Track By Track: Ned Collette
Pere Ubu basslines, Eastern European cinema and songs about the end of the human race – NED COLLETTE walks us through his third album ‘Over The Stones, Under The Stars’.
I’ve got this series of songs developing about archetypal characters, and about how their single-mindedness can lead to their own demise. There’s also ?The Hedonist? and ?The Optimist?, but they didn’t make it onto the album. They’ll show up later, I’m sure. I guess it’s a way of splitting a whole character into their individual facets. This is basically someone sacrificing a relationship for their ideals, which is actually just their excuse for being selfish. You know, the way that some people’s ?beliefs? can cleverly mask the fact that they just can’t be fucked getting along with people. This character has perhaps spent a whole lot of time trying to preach truth to the detriment of his relations with others. In the end he knows the girl would be better off with someone nicer. I’m glad the album opens with [drummer] Joe [Talia’s] abstract percussion business, because he’s really good at it and it’s not always easy to integrate that side of his playing into my lyrically despotic songs.
?All The Signs?
The whole album wasn’t actually written in a library, contrary to misinterpretations of the press release. I just went to the library a bit when I was in Glasgow, but it was really overheated and I usually fell asleep. This was written in bed I think. I woke up early and watched a documentary about Roy Orbison online, and as you do, I thought, ?I shall now write a song in the style of Roy Orbison.? Of course, I can’t sing like Roy, but the feel and the chord structure did sort of end up along those lines. I like that it just goes round and round and the chorus structure is only slightly different to the verses.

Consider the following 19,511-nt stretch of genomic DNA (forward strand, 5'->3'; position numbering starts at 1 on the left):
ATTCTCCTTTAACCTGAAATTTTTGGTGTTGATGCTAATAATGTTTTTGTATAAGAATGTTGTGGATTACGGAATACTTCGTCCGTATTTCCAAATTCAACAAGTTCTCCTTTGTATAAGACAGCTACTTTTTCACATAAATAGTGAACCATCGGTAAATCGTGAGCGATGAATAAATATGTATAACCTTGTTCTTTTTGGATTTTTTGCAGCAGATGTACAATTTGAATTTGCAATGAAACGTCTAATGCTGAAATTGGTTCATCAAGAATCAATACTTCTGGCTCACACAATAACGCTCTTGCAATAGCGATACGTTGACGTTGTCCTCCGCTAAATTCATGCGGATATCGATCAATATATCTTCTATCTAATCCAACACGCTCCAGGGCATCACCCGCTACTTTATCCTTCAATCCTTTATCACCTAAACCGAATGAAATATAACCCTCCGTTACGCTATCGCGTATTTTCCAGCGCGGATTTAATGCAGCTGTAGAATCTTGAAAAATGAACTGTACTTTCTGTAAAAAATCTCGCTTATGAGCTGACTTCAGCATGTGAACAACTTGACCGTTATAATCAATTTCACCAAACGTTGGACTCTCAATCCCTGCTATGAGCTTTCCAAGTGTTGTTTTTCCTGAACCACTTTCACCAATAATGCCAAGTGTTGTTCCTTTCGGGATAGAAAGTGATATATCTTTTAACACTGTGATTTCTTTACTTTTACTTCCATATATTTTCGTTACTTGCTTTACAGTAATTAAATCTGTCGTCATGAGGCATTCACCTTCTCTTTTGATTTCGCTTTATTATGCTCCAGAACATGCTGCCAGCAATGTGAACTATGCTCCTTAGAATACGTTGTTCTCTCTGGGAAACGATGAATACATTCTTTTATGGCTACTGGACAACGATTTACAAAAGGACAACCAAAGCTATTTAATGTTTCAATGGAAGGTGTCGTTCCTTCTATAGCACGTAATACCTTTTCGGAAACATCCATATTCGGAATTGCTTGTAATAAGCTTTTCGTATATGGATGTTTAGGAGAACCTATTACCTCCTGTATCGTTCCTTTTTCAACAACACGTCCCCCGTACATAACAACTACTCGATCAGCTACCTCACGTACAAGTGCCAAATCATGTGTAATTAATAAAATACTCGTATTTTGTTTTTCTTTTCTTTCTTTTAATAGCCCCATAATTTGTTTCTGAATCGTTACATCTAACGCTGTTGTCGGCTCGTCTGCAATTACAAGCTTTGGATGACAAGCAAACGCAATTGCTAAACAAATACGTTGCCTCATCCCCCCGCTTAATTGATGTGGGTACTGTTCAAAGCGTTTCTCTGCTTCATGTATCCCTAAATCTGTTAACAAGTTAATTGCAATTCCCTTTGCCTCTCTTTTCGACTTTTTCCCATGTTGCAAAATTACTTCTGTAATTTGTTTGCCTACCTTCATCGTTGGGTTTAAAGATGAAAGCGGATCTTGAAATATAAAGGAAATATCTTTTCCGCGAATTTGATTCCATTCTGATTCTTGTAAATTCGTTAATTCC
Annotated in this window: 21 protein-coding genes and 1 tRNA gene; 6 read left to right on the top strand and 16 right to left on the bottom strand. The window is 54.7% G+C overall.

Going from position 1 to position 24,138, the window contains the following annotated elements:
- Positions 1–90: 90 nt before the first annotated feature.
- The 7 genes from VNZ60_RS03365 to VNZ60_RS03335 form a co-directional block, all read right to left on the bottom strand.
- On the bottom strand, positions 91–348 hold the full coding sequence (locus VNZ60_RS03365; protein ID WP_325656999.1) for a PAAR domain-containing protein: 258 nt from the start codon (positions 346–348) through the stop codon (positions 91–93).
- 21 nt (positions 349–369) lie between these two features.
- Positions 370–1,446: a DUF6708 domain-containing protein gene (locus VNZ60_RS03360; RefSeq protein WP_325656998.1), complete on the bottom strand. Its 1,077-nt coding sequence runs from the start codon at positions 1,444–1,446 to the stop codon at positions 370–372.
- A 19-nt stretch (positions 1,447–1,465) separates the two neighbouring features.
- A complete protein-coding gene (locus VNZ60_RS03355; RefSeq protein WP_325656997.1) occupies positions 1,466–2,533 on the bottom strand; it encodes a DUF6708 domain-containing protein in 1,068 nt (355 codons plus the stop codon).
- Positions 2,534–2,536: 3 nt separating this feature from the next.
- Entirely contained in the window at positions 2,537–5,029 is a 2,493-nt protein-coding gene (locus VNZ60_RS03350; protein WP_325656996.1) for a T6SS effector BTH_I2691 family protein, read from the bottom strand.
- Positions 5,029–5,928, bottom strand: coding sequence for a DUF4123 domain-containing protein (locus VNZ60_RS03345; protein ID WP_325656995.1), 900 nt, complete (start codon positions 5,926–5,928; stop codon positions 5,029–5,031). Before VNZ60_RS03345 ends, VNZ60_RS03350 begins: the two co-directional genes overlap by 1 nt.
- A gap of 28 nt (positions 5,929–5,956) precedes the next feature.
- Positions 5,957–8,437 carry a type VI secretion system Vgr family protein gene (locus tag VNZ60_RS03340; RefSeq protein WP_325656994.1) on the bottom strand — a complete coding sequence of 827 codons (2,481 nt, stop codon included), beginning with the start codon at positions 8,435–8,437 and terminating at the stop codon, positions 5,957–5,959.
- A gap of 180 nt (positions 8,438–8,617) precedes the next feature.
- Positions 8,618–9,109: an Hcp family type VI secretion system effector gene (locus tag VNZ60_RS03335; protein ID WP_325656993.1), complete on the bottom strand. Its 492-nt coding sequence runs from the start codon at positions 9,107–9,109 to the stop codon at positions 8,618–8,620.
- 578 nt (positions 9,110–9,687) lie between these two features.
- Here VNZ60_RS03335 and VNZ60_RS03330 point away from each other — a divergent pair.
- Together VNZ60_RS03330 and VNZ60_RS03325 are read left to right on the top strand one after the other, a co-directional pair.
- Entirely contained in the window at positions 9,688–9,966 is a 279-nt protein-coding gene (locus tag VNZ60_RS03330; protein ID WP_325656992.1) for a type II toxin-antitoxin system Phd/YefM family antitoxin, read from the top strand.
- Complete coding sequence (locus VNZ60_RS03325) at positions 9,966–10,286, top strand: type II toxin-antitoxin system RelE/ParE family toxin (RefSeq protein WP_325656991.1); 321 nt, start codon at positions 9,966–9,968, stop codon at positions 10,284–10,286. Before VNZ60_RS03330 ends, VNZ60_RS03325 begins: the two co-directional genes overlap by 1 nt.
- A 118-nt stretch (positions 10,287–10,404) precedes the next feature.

It took [bassist] Ben [Bourke] a while to get his head around because of that deceptive simplicity – it just keeps rolling on with one off changes. Lyrically it starts off about the average state of universities these days – my girlfriend Anna actually came in and said that stuff at the start (she was studying in Glasgow) – but then it heads off into just an all-purpose rant really: ?Wasn’t everything better in the past??, that sort of thing. I pinched an idea from Milan Kundera in the third verse, but I made up for that by telling off the character who pinches the idea … naughty boy.
?Your Golden Heart?
This is the song Joel Hamilton likes. He mixed the album. ?Likes? is a bit of an understatement. For a while there he was writing to us every couple of days just to make sure we knew how MUCH he likes this song. He fucking LOVES the little sucker. So does Joe. I think it’s ?cause they’re the sound nerds and there’s some nice things going on – that big squished up piano all compressed to buggery, just like The Beatles did it. It’s the most ?studio-ish? track. Most of the album we tracked bass-drums-guitar-vocals live but this one we built up. I like it too but in certain moods I baulk at some of the lyrics. That bit about the flu was a bit lazy, but we had to record it and I had to get something to rhyme with ?news?. It’s all quite inspired by a Jonathan Franzen essay. His fiction doesn’t quite get me but the essays are good. It laments the loss of public life – how we (ie. middle class consumer types) have lost the knack for behaving well in public, and while everyone (in the States anyway) is always banging on about assaults on their privacy, it’s actually our conduct (or lack of conduct) towards each other in public that has really gone by the wayside. Everyone’s successfully partitioned off from everyone else in the new technocracy. Oh well. Go to a museum, he says – people still behave themselves there.
?Don’t tell me that if Paul McCartney had walked into Abbey Road with Pro Tools they wouldn’t have loved it. They would have eaten that shit for breakfast.?